THePETEBOX, Nina Smith, Captain Dangerous – Nottingham Bodega, Thursday July 7
There’s a new sense of confidence and purpose in the Nottingham music scene, with several local acts – Liam Bailey, Ronika, Dog Is Dead – being widely tipped to break through on a national level. All over town, games are being raised, as the shackles of cosy underachievement are lifted at long last. This new mood of optimism was reflected on Thursday night at the Bodega, as three impressive Nottingham acts took to the stage.
Captain Dangerous are a six-piece outfit, with a two-piece fiddle section in their ranks. They’re rowdy, rambunctious and heaps of fun, with a front man (Adam Clarkson) who wasn’t afraid to scale the speaker stacks – even if he did need help to clamber cautiously back down again. Free copies of the new single (Forgive Us We’re British) were made available at the front of the stage, and a polite feeding frenzy ensued.
Although visibly nervous in front of her home crowd, Nina Smith and her trio of backing musicians (“my boy band”) delivered a charming, understated set. Nina’s songs combine emotional vulnerability with an unexpected streak of sexual assertiveness, and she performed them with a frail but focused sincerity.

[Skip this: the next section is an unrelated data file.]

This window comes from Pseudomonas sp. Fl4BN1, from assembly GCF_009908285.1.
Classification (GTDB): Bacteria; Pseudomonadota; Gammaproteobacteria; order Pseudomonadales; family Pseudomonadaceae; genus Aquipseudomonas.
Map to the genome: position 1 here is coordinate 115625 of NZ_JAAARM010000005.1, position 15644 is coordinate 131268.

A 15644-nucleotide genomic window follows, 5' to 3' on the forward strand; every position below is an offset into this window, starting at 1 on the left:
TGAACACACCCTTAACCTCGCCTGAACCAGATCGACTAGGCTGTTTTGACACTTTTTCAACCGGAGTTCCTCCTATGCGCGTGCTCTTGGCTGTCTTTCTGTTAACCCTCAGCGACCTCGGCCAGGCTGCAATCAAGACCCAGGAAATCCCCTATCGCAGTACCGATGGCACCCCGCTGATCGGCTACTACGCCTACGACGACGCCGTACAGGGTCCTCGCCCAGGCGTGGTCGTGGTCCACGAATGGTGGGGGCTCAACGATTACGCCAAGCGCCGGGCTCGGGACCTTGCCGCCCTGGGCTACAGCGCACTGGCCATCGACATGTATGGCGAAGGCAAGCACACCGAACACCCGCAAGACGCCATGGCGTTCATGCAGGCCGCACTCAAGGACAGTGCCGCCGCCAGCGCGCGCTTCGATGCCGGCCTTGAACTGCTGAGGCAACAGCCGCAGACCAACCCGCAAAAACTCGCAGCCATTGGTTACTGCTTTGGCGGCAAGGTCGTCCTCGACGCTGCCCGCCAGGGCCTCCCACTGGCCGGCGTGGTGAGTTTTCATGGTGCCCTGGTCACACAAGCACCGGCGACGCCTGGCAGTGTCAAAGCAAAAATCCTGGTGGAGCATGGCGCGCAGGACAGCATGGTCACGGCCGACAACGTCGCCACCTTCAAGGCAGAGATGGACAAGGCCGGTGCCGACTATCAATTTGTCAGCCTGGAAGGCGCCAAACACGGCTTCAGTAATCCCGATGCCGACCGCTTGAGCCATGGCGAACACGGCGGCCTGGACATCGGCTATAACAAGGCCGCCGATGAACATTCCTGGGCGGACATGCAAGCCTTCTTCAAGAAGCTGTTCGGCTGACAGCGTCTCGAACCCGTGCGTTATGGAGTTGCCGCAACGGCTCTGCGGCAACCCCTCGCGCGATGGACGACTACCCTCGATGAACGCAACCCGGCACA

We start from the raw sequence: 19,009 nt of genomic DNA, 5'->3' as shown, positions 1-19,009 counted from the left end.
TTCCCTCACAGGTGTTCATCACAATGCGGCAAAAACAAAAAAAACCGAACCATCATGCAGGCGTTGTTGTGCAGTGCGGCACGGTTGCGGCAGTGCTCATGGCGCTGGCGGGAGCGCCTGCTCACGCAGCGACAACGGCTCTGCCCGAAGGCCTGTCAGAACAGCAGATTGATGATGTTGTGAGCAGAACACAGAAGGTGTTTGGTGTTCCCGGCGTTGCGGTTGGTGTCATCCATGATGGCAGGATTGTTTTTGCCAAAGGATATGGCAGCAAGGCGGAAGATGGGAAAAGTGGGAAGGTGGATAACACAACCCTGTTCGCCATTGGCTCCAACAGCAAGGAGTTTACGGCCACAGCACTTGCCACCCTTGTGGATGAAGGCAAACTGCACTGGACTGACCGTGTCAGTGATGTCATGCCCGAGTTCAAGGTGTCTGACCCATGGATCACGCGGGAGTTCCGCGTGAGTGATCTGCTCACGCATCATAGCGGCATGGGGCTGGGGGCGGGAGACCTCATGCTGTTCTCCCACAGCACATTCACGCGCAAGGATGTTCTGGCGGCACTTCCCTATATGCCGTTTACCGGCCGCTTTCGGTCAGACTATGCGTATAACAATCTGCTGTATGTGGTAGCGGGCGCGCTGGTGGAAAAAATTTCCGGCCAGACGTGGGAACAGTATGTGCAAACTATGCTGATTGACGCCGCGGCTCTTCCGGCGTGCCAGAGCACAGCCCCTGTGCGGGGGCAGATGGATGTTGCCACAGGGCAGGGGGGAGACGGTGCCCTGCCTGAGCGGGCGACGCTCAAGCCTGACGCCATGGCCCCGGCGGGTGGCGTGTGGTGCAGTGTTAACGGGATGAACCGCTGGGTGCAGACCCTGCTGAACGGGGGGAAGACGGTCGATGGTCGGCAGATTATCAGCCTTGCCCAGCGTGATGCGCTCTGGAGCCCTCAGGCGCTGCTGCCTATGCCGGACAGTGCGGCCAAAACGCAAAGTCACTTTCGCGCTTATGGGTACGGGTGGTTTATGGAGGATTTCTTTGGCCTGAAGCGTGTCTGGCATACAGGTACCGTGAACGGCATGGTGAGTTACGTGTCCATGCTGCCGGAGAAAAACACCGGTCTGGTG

Pete Sampson – better known as THePETEBOX, at least when he’s not drumming with the hotly tipped Swimming – was on the last night of a short UK tour, and playing his first full gig in the city for about three years. Visibly touched by the warm support of the near-capacity crowd, he wondered aloud why it had taken him so long to return.
Having made his name as a straight-up beatboxer of the old school, Pete has progressively widened his range, adding guitar, live looping and full vocals to his box of tricks. There’s an album in the pipeline, which will feature his own compositions: proper songs, which have allowed him to develop his craft well beyond the usual showy gimmickry. Indie rock influences have also come to the forefront, as evidenced by his choice of covers: Crystal Castles’ Crimewave, Nirvana’s Lithium, MGMT’s Kids, and even a Pixies track, Where Is My Mind.
As the looped layers of sound built up around him, it was hard to believe that just one man was creating all this music on the spot, without recourse to pre-recorded samples. The crowd danced, Pete smiled and swigged from a vodka bottle, and the healthy state of music in this city was ably and convincingly showcased.